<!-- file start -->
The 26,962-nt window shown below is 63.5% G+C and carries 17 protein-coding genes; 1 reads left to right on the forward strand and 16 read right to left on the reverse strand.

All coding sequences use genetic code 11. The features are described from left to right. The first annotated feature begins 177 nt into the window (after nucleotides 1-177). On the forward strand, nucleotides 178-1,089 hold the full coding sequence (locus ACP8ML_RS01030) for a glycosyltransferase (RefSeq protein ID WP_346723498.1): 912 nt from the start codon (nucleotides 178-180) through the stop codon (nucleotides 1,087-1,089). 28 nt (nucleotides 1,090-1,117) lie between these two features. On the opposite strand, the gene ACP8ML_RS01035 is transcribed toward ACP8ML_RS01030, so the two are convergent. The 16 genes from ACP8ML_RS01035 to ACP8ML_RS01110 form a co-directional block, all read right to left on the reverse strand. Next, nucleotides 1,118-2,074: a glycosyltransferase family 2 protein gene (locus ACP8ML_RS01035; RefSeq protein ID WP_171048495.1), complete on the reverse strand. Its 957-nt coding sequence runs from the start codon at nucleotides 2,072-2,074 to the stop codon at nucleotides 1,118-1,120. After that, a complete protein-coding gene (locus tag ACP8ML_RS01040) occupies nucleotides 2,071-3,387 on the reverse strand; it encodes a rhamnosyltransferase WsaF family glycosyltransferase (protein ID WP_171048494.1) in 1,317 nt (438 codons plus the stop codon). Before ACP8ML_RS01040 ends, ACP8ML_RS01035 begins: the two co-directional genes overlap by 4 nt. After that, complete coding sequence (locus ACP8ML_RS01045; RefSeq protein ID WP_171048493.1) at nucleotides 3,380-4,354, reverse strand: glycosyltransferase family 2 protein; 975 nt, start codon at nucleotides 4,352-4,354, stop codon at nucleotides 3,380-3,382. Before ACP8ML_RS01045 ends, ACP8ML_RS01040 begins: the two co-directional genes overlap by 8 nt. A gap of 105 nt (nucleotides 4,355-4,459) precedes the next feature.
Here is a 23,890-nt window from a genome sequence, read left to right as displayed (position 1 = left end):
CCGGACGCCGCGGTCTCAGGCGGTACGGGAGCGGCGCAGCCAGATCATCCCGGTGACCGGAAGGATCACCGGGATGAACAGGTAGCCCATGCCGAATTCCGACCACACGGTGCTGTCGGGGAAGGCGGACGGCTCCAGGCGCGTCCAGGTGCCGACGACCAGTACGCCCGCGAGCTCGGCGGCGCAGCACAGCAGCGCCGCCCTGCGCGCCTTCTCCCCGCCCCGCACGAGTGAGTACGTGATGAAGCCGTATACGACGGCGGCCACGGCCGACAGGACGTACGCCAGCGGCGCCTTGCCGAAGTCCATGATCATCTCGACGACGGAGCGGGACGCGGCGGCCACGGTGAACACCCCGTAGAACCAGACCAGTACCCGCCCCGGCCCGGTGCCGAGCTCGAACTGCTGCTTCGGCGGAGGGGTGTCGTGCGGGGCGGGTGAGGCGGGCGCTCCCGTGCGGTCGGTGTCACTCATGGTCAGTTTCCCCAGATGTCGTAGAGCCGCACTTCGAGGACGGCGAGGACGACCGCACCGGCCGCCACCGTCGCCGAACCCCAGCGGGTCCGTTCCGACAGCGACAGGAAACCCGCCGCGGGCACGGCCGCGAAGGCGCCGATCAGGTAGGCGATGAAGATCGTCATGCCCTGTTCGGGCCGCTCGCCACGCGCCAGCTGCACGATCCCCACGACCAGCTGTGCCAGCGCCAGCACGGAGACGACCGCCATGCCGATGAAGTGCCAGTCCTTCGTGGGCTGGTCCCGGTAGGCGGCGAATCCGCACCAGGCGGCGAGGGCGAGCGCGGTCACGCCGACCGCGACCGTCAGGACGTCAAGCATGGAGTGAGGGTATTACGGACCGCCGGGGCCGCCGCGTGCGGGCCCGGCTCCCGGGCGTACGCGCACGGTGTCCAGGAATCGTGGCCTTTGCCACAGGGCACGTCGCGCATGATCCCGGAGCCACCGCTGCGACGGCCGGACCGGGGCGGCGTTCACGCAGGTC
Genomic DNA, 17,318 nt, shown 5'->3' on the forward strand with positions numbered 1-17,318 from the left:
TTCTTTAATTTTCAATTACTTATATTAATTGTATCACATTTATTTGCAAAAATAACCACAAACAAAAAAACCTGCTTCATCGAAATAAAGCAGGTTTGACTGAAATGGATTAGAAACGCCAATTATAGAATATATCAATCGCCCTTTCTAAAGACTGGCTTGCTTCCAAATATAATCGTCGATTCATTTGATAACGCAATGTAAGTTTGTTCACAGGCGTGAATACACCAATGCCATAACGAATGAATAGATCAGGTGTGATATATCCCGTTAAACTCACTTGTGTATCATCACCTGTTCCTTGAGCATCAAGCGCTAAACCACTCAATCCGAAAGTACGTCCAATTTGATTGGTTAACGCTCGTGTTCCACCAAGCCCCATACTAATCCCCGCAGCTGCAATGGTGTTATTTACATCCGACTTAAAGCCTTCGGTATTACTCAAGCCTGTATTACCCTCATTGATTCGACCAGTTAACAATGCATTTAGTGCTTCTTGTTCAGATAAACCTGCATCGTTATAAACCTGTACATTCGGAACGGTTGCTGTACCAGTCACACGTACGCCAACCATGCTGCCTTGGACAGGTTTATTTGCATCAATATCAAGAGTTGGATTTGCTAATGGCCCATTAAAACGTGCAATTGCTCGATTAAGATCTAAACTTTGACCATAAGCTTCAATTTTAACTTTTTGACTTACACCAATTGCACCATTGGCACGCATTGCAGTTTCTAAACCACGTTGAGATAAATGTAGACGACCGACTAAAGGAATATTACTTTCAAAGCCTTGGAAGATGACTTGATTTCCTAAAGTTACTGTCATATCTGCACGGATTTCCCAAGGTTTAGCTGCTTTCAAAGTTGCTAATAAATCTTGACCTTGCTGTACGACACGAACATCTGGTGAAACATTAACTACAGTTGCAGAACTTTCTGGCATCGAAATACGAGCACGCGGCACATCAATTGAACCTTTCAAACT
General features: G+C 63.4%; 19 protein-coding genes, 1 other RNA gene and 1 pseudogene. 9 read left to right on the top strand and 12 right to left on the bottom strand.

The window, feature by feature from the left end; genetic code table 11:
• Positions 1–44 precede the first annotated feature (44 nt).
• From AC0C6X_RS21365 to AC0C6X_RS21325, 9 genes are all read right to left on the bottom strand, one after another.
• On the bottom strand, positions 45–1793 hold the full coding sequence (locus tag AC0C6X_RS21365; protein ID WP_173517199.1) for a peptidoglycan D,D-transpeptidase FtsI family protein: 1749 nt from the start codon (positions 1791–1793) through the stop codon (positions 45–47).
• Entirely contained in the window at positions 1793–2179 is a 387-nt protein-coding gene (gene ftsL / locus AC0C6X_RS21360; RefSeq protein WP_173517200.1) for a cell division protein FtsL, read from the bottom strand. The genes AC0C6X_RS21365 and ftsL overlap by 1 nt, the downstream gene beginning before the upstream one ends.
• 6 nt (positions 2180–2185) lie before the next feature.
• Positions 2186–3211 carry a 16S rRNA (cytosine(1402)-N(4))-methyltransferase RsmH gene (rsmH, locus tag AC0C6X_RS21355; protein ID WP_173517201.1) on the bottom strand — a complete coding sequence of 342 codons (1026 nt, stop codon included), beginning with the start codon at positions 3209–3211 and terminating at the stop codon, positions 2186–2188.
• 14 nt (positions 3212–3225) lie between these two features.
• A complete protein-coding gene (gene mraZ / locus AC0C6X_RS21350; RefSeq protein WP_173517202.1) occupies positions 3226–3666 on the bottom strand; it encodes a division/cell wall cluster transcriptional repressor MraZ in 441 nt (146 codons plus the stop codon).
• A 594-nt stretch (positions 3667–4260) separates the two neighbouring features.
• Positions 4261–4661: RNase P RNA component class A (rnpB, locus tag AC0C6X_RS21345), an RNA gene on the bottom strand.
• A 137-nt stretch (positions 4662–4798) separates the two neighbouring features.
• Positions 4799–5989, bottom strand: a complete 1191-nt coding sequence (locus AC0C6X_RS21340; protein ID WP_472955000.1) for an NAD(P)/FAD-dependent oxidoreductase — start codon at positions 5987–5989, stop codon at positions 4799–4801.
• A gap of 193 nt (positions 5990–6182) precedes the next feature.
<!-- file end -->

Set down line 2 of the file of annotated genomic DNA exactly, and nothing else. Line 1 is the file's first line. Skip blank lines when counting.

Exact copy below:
All coding sequences use genetic code 11. The features are described from left to right. The first annotated feature begins 177 nt into the window (after nucleotides 1-177). On the forward strand, nucleotides 178-1,089 hold the full coding sequence (locus ACP8ML_RS01030) for a glycosyltransferase (RefSeq protein ID WP_346723498.1): 912 nt from the start codon (nucleotides 178-180) through the stop codon (nucleotides 1,087-1,089). 28 nt (nucleotides 1,090-1,117) lie between these two features. On the opposite strand, the gene ACP8ML_RS01035 is transcribed toward ACP8ML_RS01030, so the two are convergent. The 16 genes from ACP8ML_RS01035 to ACP8ML_RS01110 form a co-directional block, all read right to left on the reverse strand. Next, nucleotides 1,118-2,074: a glycosyltransferase family 2 protein gene (locus ACP8ML_RS01035; RefSeq protein ID WP_171048495.1), complete on the reverse strand. Its 957-nt coding sequence runs from the start codon at nucleotides 2,072-2,074 to the stop codon at nucleotides 1,118-1,120. After that, a complete protein-coding gene (locus tag ACP8ML_RS01040) occupies nucleotides 2,071-3,387 on the reverse strand; it encodes a rhamnosyltransferase WsaF family glycosyltransferase (protein ID WP_171048494.1) in 1,317 nt (438 codons plus the stop codon). Before ACP8ML_RS01040 ends, ACP8ML_RS01035 begins: the two co-directional genes overlap by 4 nt. After that, complete coding sequence (locus ACP8ML_RS01045; RefSeq protein ID WP_171048493.1) at nucleotides 3,380-4,354, reverse strand: glycosyltransferase family 2 protein; 975 nt, start codon at nucleotides 4,352-4,354, stop codon at nucleotides 3,380-3,382. Before ACP8ML_RS01045 ends, ACP8ML_RS01040 begins: the two co-directional genes overlap by 8 nt. A gap of 105 nt (nucleotides 4,355-4,459) precedes the next feature.